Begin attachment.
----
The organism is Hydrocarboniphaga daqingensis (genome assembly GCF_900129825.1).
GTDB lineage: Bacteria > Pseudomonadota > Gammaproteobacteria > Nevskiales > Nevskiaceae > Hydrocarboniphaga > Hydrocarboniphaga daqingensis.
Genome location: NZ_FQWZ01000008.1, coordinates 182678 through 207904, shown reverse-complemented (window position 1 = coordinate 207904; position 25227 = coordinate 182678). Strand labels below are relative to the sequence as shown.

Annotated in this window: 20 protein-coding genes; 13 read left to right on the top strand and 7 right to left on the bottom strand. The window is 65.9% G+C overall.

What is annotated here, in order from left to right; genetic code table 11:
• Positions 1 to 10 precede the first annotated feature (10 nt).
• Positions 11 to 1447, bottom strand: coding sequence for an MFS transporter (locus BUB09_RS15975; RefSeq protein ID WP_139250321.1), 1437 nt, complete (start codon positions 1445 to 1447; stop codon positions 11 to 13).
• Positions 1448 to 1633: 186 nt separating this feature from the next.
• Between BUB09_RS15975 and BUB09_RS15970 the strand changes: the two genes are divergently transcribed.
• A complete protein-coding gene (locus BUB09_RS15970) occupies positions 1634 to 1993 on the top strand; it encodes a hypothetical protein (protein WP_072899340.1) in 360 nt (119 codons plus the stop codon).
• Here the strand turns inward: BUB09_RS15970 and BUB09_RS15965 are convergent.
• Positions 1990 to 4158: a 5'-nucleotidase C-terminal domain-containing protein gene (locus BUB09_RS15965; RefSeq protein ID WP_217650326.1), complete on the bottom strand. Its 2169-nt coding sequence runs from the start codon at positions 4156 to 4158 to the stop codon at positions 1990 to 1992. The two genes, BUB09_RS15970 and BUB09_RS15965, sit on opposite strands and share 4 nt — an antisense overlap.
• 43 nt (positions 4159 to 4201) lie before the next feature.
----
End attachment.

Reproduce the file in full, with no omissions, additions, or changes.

The organism is Hydrocarboniphaga daqingensis (genome assembly GCF_900129825.1).
GTDB lineage: Bacteria > Pseudomonadota > Gammaproteobacteria > Nevskiales > Nevskiaceae > Hydrocarboniphaga > Hydrocarboniphaga daqingensis.
Genome location: NZ_FQWZ01000008.1, coordinates 182678 through 207904, shown reverse-complemented (window position 1 = coordinate 207904; position 25227 = coordinate 182678). Strand labels below are relative to the sequence as shown.

Annotated in this window: 20 protein-coding genes; 13 read left to right on the top strand and 7 right to left on the bottom strand. The window is 65.9% G+C overall.

What is annotated here, in order from left to right; genetic code table 11:
• Positions 1 to 10 precede the first annotated feature (10 nt).
• Positions 11 to 1447, bottom strand: coding sequence for an MFS transporter (locus BUB09_RS15975; RefSeq protein ID WP_139250321.1), 1437 nt, complete (start codon positions 1445 to 1447; stop codon positions 11 to 13).
• Positions 1448 to 1633: 186 nt separating this feature from the next.
• Between BUB09_RS15975 and BUB09_RS15970 the strand changes: the two genes are divergently transcribed.
• A complete protein-coding gene (locus BUB09_RS15970) occupies positions 1634 to 1993 on the top strand; it encodes a hypothetical protein (protein WP_072899340.1) in 360 nt (119 codons plus the stop codon).
• Here the strand turns inward: BUB09_RS15970 and BUB09_RS15965 are convergent.
• Positions 1990 to 4158: a 5'-nucleotidase C-terminal domain-containing protein gene (locus BUB09_RS15965; RefSeq protein ID WP_217650326.1), complete on the bottom strand. Its 2169-nt coding sequence runs from the start codon at positions 4156 to 4158 to the stop codon at positions 1990 to 1992. The two genes, BUB09_RS15970 and BUB09_RS15965, sit on opposite strands and share 4 nt — an antisense overlap.
• 43 nt (positions 4159 to 4201) lie before the next feature.